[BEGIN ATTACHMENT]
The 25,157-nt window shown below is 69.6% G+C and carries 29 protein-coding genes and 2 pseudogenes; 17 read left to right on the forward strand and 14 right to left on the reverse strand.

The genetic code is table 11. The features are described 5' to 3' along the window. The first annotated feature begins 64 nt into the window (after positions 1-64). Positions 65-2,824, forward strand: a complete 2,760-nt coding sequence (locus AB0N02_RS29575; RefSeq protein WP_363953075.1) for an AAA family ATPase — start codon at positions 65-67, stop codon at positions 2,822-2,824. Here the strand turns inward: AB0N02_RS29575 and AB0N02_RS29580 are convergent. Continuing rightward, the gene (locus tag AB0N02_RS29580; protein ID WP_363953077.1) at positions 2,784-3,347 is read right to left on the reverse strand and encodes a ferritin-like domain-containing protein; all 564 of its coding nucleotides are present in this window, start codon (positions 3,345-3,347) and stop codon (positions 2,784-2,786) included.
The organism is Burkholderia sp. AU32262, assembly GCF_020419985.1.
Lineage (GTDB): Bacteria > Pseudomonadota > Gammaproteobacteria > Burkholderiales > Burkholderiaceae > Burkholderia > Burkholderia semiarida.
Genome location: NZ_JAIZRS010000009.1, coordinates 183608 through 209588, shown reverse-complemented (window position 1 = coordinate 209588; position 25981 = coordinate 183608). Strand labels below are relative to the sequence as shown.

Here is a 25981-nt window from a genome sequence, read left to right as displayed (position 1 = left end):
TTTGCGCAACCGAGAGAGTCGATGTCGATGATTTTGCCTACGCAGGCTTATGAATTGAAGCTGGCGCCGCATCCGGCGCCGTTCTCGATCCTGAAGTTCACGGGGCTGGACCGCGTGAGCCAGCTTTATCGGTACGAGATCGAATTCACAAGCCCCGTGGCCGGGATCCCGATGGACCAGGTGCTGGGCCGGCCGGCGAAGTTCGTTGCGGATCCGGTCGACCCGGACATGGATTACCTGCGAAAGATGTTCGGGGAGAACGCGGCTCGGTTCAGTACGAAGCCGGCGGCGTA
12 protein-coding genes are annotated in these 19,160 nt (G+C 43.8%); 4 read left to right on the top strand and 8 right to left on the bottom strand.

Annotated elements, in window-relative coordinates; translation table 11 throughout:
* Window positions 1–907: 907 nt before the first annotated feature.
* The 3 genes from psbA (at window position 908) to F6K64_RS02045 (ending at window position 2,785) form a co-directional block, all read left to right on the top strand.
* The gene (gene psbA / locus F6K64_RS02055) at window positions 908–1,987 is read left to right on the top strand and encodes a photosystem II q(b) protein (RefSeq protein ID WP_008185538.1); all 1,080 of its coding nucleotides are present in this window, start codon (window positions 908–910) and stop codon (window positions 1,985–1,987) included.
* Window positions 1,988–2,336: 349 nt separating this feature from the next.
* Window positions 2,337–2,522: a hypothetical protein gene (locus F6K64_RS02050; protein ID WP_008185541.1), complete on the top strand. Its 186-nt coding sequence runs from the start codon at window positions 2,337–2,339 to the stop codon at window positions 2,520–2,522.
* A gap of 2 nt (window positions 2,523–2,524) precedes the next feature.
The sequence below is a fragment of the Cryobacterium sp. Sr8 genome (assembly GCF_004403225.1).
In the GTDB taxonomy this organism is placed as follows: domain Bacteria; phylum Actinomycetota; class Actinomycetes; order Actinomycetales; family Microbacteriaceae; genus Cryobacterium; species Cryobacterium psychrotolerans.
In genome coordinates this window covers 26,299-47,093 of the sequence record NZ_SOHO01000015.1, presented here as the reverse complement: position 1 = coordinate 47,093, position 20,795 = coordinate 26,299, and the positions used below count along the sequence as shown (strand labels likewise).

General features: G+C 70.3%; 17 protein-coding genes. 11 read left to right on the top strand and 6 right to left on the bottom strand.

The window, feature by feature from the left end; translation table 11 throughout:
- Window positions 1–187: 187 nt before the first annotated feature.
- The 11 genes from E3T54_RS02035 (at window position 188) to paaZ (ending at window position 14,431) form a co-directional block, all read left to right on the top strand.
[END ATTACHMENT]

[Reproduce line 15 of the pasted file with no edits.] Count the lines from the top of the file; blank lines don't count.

* A gap of 2 nt (window positions 2,523–2,524) precedes the next feature.